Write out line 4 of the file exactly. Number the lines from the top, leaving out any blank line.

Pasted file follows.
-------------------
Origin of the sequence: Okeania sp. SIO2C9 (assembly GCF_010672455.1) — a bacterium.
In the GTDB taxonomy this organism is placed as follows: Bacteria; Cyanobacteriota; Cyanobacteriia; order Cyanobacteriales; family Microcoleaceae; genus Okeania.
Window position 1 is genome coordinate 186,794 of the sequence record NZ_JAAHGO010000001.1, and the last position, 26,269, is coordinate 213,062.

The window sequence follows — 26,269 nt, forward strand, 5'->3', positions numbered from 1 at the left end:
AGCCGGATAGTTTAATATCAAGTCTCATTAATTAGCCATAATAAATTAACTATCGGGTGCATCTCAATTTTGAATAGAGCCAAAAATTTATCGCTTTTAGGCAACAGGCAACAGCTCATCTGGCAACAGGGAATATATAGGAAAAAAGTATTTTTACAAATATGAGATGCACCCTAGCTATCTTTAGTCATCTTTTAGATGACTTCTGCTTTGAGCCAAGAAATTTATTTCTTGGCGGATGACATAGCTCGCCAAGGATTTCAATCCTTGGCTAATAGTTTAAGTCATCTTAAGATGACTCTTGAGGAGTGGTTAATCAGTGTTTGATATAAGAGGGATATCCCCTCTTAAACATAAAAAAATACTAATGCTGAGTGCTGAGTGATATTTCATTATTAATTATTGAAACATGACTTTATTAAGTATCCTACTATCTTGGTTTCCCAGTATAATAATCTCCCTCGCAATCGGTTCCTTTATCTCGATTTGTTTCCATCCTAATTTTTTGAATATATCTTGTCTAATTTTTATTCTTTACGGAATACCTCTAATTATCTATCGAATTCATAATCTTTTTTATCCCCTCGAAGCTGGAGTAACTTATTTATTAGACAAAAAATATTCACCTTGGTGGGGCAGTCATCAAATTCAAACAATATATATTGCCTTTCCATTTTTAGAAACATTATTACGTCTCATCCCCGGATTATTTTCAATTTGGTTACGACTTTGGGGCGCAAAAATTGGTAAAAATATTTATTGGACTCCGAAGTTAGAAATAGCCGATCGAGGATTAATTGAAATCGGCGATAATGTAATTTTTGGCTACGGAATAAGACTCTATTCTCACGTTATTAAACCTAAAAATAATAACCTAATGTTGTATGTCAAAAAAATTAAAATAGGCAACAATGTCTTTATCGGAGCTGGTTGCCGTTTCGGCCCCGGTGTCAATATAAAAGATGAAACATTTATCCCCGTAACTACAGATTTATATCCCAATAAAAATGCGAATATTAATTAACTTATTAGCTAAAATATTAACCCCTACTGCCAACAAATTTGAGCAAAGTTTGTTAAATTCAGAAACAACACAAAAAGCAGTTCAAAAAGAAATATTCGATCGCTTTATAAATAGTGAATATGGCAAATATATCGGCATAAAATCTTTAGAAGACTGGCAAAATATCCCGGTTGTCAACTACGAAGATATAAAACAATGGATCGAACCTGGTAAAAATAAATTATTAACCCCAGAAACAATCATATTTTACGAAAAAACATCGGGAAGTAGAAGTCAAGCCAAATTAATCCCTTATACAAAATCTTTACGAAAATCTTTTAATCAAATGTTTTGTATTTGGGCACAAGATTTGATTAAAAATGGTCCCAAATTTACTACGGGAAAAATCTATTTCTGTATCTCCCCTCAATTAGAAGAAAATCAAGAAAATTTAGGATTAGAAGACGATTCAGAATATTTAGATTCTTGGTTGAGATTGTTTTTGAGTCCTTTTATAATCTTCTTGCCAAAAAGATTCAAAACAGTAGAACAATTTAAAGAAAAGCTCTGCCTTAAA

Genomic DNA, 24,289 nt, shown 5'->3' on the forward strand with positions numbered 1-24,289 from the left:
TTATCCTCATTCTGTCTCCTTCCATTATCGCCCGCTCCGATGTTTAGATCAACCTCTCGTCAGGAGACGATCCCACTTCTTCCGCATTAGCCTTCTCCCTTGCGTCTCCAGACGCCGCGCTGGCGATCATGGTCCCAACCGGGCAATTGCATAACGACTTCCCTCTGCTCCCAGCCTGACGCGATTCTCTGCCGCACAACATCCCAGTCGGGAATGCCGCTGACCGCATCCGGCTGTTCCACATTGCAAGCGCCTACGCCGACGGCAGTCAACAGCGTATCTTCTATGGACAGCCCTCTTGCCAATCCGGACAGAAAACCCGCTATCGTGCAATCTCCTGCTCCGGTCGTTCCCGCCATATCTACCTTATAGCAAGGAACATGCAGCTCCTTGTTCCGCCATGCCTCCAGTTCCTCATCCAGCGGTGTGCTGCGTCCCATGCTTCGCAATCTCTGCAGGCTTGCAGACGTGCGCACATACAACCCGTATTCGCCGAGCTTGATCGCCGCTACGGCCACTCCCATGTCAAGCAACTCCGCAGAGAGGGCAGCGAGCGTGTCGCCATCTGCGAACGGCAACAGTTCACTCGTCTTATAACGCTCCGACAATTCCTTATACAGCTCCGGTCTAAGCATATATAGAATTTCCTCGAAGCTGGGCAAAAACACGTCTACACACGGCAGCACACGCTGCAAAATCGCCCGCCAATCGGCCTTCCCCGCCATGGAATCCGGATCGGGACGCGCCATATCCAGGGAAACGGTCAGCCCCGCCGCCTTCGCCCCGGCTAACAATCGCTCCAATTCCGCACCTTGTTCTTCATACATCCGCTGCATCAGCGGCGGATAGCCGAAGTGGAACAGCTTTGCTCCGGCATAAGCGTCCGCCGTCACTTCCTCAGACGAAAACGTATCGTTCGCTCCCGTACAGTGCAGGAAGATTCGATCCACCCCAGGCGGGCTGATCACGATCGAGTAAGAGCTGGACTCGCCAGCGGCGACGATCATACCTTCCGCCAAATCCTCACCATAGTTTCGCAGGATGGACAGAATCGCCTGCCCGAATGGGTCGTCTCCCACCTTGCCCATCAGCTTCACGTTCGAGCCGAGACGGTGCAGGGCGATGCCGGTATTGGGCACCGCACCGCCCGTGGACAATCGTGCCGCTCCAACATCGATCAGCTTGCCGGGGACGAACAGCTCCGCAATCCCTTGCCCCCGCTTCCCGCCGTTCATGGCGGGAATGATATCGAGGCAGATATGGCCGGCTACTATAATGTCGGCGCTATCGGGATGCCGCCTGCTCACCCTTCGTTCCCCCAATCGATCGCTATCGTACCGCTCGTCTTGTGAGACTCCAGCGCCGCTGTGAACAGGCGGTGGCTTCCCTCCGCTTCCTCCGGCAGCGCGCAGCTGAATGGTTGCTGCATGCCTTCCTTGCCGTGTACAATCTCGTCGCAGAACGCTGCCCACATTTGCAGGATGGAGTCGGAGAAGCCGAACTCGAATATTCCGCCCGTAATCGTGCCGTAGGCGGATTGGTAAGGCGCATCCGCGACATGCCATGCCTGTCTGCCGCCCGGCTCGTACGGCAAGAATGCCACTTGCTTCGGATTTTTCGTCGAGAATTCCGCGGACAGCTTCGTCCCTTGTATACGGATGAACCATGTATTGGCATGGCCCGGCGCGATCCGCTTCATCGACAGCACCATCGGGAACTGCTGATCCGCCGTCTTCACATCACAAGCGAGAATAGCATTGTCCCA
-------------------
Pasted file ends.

The window sequence follows — 26,269 nt, forward strand, 5'->3', positions numbered from 1 at the left end: